Woodside said it did not comment on market speculation. A spokeswoman said the company remained focused on the continued safe execution of its Sangomar oil project in Senegal and achieving its targeted final investment decision on the Scarborough and associated Pluto gas plant expansion project in WA.
As big resources companies come under growing pressure to better align their businesses with global efforts to arrest climate change, BHP last month sold its stake in Colombia’s Cerrejon mine to Swiss miner Glencore and is in talks to sell its last remaining thermal coal asset at Mt Arthur in NSW. Mr Henry has also made a top priority of increasing BHP’s exposure to so-called “future-facing” commodities nickel and copper, which the company says will be increasingly needed to make electric batteries and other clean-energy technology.
Producers of oil and gas are facing escalating investor pressure over fossil fuels’ contribution to global warming and the danger of demand for the commodities falling faster and steeper in the future than previously expected.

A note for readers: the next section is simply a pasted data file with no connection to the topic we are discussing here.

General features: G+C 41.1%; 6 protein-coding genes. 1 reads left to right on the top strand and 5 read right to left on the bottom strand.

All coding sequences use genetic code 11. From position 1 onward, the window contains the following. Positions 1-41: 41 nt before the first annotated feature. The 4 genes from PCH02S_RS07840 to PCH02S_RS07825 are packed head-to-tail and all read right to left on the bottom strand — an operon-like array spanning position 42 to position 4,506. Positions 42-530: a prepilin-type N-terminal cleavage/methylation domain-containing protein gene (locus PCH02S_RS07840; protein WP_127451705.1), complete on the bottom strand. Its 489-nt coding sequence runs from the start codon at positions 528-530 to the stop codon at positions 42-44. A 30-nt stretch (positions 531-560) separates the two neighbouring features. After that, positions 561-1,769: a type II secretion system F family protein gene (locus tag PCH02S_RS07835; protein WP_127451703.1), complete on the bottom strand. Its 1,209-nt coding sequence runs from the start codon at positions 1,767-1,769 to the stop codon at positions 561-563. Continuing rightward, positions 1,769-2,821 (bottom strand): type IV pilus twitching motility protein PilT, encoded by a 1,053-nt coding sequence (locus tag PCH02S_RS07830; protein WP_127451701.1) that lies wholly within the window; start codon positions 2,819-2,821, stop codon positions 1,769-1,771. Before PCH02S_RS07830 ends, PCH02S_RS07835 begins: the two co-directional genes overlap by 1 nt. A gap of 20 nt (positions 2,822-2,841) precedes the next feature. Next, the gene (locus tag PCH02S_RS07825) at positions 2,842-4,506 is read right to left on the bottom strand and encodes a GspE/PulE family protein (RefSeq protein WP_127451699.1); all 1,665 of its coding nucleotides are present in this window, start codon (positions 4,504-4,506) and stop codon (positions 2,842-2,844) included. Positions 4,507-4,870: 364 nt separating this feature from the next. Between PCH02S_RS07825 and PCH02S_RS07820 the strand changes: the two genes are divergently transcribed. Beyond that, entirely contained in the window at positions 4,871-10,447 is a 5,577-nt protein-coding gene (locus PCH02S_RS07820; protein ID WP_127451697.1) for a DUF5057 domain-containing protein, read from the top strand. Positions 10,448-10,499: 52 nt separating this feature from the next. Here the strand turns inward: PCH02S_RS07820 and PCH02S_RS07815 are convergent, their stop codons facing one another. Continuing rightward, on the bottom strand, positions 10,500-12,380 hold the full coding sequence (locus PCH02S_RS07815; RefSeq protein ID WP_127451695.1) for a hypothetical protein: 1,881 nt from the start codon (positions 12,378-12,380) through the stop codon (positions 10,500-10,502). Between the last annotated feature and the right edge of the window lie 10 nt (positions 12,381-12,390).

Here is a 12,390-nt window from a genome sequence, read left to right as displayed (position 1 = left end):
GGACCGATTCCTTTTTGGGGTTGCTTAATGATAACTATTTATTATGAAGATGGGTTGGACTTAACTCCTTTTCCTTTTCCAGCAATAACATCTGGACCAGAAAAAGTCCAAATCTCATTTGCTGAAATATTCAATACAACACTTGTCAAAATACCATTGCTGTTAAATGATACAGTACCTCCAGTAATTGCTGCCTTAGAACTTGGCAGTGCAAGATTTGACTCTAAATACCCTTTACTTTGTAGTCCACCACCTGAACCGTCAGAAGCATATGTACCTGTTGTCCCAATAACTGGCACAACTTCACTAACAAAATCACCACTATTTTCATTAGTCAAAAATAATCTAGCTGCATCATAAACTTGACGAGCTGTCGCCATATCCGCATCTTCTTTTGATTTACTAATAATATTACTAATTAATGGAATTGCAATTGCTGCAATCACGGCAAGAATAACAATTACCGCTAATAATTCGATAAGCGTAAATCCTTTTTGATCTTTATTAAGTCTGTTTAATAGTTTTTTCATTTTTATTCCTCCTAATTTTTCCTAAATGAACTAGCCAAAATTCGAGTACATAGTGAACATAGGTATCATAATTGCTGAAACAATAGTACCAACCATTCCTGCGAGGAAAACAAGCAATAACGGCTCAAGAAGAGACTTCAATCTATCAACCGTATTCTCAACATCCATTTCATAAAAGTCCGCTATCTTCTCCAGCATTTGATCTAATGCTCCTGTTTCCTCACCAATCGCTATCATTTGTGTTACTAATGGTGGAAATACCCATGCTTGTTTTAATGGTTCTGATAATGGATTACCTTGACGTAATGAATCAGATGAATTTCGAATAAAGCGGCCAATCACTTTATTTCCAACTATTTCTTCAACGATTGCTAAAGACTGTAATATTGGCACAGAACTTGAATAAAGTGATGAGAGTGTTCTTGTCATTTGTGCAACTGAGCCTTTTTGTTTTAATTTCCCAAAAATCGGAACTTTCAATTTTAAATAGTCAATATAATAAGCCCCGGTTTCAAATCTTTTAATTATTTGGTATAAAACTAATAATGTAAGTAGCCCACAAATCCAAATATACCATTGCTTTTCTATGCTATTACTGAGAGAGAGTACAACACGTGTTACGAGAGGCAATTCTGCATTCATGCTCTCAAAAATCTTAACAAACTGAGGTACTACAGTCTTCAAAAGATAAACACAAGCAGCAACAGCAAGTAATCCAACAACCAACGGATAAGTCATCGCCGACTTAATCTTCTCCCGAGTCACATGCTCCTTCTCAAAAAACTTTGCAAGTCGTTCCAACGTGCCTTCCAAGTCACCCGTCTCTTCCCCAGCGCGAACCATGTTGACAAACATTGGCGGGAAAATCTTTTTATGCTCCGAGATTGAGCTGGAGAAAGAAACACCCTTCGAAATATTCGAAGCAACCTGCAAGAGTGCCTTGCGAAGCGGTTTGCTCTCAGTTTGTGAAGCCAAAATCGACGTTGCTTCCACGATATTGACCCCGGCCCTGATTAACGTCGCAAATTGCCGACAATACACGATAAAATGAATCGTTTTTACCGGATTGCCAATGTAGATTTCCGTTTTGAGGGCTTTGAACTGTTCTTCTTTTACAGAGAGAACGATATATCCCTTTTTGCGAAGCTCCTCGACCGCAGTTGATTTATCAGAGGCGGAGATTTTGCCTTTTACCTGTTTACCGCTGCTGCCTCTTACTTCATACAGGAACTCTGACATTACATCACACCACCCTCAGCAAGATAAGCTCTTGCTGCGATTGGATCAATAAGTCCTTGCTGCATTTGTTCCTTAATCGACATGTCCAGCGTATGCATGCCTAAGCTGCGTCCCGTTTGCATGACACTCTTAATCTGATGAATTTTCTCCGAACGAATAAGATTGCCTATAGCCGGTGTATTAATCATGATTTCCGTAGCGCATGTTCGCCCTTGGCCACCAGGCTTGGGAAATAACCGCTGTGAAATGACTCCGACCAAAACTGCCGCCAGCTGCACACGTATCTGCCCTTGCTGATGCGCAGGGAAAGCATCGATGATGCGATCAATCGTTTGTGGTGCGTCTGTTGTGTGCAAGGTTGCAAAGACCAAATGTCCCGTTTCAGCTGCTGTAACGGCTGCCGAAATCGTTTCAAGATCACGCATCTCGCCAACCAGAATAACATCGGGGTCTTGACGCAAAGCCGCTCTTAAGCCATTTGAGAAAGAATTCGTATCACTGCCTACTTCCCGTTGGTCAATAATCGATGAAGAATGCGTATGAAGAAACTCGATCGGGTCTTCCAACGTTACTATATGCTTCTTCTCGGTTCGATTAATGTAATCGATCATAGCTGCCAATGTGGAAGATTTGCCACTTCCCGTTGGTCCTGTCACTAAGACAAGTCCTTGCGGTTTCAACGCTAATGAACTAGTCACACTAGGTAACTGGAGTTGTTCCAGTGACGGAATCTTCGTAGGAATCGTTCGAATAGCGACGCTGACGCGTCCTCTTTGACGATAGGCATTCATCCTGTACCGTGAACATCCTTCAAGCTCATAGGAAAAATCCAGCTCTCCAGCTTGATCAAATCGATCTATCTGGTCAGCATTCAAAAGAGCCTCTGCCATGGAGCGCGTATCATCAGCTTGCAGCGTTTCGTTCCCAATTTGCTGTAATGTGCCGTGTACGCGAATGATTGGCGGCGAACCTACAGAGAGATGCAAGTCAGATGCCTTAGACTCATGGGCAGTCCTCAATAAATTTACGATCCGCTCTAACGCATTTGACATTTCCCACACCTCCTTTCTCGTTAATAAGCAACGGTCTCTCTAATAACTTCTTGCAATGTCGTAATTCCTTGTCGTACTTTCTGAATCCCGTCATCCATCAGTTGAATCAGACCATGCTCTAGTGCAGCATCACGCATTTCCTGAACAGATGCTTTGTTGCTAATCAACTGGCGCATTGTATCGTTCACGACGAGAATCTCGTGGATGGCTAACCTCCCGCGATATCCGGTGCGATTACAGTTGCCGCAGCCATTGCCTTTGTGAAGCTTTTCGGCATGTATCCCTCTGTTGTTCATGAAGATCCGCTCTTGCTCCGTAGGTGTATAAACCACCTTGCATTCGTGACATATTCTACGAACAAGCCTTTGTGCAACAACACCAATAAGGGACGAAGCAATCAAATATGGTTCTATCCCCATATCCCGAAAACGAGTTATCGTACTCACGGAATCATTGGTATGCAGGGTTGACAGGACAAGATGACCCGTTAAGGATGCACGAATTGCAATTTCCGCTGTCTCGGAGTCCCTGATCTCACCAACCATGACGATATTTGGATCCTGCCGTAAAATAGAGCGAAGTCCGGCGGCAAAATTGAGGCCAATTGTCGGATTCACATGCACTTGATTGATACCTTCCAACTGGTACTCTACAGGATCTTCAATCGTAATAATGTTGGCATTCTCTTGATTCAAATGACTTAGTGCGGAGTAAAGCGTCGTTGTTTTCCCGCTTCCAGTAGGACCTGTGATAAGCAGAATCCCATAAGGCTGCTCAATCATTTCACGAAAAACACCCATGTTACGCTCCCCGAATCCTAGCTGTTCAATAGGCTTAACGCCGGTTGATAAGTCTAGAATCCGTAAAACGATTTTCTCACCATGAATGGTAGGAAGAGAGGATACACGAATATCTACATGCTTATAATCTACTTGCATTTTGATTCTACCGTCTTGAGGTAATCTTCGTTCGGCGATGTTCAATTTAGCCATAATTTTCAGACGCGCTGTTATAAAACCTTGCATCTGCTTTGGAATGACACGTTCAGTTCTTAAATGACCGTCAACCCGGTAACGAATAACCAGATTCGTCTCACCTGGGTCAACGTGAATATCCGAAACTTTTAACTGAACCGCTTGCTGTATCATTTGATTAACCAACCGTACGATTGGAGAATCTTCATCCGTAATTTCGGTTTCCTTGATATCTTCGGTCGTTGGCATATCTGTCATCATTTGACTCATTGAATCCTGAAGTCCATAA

While near-term demand is forecast to remain strong for many years, the International Energy Agency released a landmark report in May warning investors must avoid funding any new oil and gas fields if the world is to achieve the international Paris agreement’s aspirational goal of limiting global temperature rises to 1.5 degrees. The Climate Action 100+ coalition backed by 575 institutional investors last month described the fresh forecasts around the speed of emissions cuts required to slow global warming as a “game-changer”.
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